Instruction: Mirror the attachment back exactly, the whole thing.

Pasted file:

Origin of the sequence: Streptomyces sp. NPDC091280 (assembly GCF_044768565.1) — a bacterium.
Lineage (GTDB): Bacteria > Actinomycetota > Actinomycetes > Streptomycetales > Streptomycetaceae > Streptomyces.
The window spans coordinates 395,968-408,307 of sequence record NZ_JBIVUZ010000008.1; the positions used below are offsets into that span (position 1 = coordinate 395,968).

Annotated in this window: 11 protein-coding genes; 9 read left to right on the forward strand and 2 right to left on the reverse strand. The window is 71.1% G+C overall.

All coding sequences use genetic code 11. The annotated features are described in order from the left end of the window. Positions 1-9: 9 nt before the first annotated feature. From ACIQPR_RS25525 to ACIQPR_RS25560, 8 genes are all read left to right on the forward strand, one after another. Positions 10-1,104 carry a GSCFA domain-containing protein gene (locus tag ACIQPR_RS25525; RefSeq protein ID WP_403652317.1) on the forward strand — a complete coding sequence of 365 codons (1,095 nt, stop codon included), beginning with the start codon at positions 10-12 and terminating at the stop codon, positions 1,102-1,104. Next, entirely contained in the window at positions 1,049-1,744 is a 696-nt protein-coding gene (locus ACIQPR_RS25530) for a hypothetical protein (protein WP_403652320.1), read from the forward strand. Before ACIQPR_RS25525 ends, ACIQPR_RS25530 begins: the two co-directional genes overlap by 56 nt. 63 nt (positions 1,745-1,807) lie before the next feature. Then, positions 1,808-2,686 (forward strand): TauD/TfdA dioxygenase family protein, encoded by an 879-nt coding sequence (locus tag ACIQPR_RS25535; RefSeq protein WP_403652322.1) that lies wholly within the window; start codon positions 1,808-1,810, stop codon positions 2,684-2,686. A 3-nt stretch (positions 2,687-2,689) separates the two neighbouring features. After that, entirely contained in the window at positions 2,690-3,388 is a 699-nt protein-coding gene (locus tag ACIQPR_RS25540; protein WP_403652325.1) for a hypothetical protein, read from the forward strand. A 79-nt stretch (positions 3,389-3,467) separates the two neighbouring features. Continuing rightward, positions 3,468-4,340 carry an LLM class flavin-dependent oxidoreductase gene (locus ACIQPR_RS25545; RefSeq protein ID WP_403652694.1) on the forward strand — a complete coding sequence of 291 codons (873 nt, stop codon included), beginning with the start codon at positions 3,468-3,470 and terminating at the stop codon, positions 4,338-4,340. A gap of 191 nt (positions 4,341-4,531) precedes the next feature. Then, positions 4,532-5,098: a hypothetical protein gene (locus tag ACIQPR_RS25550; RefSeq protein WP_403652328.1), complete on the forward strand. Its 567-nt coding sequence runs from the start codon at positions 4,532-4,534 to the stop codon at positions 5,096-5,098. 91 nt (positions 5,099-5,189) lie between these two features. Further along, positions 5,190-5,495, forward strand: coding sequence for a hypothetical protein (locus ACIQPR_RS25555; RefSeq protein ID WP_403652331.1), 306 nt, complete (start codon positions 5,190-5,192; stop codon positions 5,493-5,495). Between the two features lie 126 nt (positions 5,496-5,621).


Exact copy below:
Origin of the sequence: Streptomyces sp. NPDC091280 (assembly GCF_044768565.1) — a bacterium.
Lineage (GTDB): Bacteria > Actinomycetota > Actinomycetes > Streptomycetales > Streptomycetaceae > Streptomyces.
The window spans coordinates 395,968-408,307 of sequence record NZ_JBIVUZ010000008.1; the positions used below are offsets into that span (position 1 = coordinate 395,968).

Annotated in this window: 11 protein-coding genes; 9 read left to right on the forward strand and 2 right to left on the reverse strand. The window is 71.1% G+C overall.

All coding sequences use genetic code 11. The annotated features are described in order from the left end of the window. Positions 1-9: 9 nt before the first annotated feature. From ACIQPR_RS25525 to ACIQPR_RS25560, 8 genes are all read left to right on the forward strand, one after another. Positions 10-1,104 carry a GSCFA domain-containing protein gene (locus tag ACIQPR_RS25525; RefSeq protein ID WP_403652317.1) on the forward strand — a complete coding sequence of 365 codons (1,095 nt, stop codon included), beginning with the start codon at positions 10-12 and terminating at the stop codon, positions 1,102-1,104. Next, entirely contained in the window at positions 1,049-1,744 is a 696-nt protein-coding gene (locus ACIQPR_RS25530) for a hypothetical protein (protein WP_403652320.1), read from the forward strand. Before ACIQPR_RS25525 ends, ACIQPR_RS25530 begins: the two co-directional genes overlap by 56 nt. 63 nt (positions 1,745-1,807) lie before the next feature. Then, positions 1,808-2,686 (forward strand): TauD/TfdA dioxygenase family protein, encoded by an 879-nt coding sequence (locus tag ACIQPR_RS25535; RefSeq protein WP_403652322.1) that lies wholly within the window; start codon positions 1,808-1,810, stop codon positions 2,684-2,686. A 3-nt stretch (positions 2,687-2,689) separates the two neighbouring features. After that, entirely contained in the window at positions 2,690-3,388 is a 699-nt protein-coding gene (locus tag ACIQPR_RS25540; protein WP_403652325.1) for a hypothetical protein, read from the forward strand. A 79-nt stretch (positions 3,389-3,467) separates the two neighbouring features. Continuing rightward, positions 3,468-4,340 carry an LLM class flavin-dependent oxidoreductase gene (locus ACIQPR_RS25545; RefSeq protein ID WP_403652694.1) on the forward strand — a complete coding sequence of 291 codons (873 nt, stop codon included), beginning with the start codon at positions 3,468-3,470 and terminating at the stop codon, positions 4,338-4,340. A gap of 191 nt (positions 4,341-4,531) precedes the next feature. Then, positions 4,532-5,098: a hypothetical protein gene (locus tag ACIQPR_RS25550; RefSeq protein WP_403652328.1), complete on the forward strand. Its 567-nt coding sequence runs from the start codon at positions 4,532-4,534 to the stop codon at positions 5,096-5,098. 91 nt (positions 5,099-5,189) lie between these two features. Further along, positions 5,190-5,495, forward strand: coding sequence for a hypothetical protein (locus ACIQPR_RS25555; RefSeq protein ID WP_403652331.1), 306 nt, complete (start codon positions 5,190-5,192; stop codon positions 5,493-5,495). Between the two features lie 126 nt (positions 5,496-5,621).